The two-day event began Saturday and ends today. Today’s itinerary includes a concert by Manila Symphony Junior Orchestra, and other young musicians. This event is also for the kids, after all, and another function of this fest is to empower the youth through art appreciation. 

But perhaps the main highlight of this event is the silent auction happening in the Xavier side of the fest. Through the silent auction, anybody can quietly submit their bids. In this way, people who normally don’t get the chance to bid and own art gain another point of entry. 

In the Art Fest's first year, it was known simply as a fundraiser, but has now come into its own as a hotspot for serious collectors. On how the event came to this point, Pia tells me: "We have an amazing selection of the galleries who have their own following, and artists with their own following. When their collectors and their followers find out they're all going to be together in the Art Fest, everyone comes here quite excited." It helped also that Ken asked the online auction effort of Dr. Steve Lim called Art Rocks to promote the fair to his member collectors. Now real collectors scout the Xavier fair for finds. Galleries also don’t have to pay rent for their spaces, unlike in the bigger art fairs, which is most likely why even the top brass ones book a spot.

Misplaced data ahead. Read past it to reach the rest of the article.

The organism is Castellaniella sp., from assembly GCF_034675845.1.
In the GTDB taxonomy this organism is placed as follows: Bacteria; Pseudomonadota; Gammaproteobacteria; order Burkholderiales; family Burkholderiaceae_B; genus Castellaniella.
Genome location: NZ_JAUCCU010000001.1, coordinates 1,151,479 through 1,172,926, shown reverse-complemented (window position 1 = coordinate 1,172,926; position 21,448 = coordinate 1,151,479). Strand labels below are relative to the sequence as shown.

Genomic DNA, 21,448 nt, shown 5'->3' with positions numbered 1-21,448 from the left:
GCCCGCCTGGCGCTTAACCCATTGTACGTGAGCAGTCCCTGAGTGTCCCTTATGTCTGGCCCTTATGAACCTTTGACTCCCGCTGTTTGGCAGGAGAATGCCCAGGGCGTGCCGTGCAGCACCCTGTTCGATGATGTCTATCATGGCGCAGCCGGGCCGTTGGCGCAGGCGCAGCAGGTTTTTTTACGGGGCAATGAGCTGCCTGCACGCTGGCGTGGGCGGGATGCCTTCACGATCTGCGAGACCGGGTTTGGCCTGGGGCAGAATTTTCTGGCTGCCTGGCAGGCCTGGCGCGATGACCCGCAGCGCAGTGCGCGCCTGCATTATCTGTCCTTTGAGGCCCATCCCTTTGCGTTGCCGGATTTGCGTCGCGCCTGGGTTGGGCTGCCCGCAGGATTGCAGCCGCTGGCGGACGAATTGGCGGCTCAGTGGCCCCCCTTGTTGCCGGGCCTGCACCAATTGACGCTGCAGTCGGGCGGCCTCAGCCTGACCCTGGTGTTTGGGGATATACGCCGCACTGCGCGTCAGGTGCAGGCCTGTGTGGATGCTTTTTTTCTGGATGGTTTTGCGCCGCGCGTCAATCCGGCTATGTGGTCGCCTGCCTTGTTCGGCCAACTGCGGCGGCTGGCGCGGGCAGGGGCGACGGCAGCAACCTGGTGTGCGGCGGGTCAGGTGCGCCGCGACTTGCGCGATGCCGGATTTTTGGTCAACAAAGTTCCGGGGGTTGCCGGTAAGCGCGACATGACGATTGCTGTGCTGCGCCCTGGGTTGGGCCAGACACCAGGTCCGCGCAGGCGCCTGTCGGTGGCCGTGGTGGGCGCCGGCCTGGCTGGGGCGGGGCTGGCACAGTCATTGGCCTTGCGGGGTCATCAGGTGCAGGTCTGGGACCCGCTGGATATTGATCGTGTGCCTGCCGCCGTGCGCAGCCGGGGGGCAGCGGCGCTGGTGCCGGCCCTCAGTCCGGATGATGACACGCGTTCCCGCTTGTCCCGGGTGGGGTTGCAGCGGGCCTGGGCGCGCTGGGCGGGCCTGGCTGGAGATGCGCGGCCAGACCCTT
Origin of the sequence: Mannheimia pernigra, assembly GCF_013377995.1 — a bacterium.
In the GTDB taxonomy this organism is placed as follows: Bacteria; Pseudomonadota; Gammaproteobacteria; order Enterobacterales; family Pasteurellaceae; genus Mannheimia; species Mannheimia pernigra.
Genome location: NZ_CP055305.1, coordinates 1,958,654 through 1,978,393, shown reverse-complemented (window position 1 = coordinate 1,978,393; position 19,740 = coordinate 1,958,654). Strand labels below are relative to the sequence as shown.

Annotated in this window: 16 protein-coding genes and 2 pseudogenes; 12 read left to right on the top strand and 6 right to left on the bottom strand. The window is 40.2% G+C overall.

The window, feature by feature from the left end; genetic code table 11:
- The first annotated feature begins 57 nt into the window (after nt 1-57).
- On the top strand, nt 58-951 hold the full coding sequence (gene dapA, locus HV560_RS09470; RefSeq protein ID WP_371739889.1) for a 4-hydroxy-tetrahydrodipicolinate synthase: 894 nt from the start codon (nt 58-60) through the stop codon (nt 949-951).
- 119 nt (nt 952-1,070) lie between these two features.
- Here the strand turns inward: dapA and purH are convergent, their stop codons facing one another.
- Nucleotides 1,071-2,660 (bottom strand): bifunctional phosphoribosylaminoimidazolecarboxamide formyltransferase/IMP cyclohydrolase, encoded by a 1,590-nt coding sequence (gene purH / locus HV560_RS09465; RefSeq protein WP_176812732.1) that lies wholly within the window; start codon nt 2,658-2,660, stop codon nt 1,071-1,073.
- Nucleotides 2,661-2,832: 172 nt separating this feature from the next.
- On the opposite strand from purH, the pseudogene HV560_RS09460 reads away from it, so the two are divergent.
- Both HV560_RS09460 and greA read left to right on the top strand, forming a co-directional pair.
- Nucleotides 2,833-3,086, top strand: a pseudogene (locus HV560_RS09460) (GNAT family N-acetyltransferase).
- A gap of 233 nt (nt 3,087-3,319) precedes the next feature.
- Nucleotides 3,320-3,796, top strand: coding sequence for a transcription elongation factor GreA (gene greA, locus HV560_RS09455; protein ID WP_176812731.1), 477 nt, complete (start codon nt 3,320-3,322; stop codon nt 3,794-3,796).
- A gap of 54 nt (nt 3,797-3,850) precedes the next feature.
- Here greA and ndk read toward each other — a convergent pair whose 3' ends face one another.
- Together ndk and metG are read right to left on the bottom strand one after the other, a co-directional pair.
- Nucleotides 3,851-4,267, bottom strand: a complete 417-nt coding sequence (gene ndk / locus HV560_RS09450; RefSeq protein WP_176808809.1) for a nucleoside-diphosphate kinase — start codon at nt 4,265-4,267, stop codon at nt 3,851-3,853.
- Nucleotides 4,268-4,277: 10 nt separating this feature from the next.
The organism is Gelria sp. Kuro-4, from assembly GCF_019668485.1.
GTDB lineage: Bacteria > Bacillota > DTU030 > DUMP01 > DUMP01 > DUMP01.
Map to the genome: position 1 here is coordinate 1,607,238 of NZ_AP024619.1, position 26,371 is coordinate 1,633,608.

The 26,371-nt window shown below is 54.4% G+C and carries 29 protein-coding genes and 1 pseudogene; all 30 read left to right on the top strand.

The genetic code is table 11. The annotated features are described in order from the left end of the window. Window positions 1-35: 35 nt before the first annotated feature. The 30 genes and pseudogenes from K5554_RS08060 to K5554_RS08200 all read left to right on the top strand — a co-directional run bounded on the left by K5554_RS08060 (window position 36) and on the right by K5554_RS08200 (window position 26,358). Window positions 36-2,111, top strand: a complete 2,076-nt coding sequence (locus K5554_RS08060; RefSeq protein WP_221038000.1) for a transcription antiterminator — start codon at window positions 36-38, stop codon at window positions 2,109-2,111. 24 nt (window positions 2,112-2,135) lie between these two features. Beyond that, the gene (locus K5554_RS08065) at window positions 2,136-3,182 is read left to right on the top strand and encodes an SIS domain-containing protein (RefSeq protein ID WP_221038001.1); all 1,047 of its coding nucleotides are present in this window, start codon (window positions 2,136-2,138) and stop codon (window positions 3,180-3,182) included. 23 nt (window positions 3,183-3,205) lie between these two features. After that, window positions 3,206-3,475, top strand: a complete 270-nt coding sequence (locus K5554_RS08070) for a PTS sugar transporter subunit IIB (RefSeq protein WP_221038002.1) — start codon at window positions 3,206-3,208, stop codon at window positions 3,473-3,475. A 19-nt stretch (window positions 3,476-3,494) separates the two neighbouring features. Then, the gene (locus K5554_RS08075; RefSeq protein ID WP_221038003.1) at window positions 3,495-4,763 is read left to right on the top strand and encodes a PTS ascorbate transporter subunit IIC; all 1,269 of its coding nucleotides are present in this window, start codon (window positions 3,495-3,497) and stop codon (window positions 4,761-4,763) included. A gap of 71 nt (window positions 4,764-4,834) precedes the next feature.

The silent auction, now only on its second year, has become a major attraction. The current harvest features some of the most acclaimed contemporary artists in the country, including the likes of Zean Cabangis, Pancho Francisco, and Buen Calubayan. This is an event that has everything art lovers look forward to, such as well-curated displays and a friendly crowd, but it isn't burdened by the insufferable foot traffic that other art events of such as scale are known for. 

Entrance to the art fest: 1) Xavier MPC is through Xavier Gate 1; 2) ICA DTASC is through ICA Gate 3B (via Greenhills West Ortigas/Roosevelt Gate)

Plus, there's a free shuttle service that can easily take guests back and forth between ICA and Xavier. Have a look, and you might get a glimpse of the real beauty that defines this art fest: the value of community.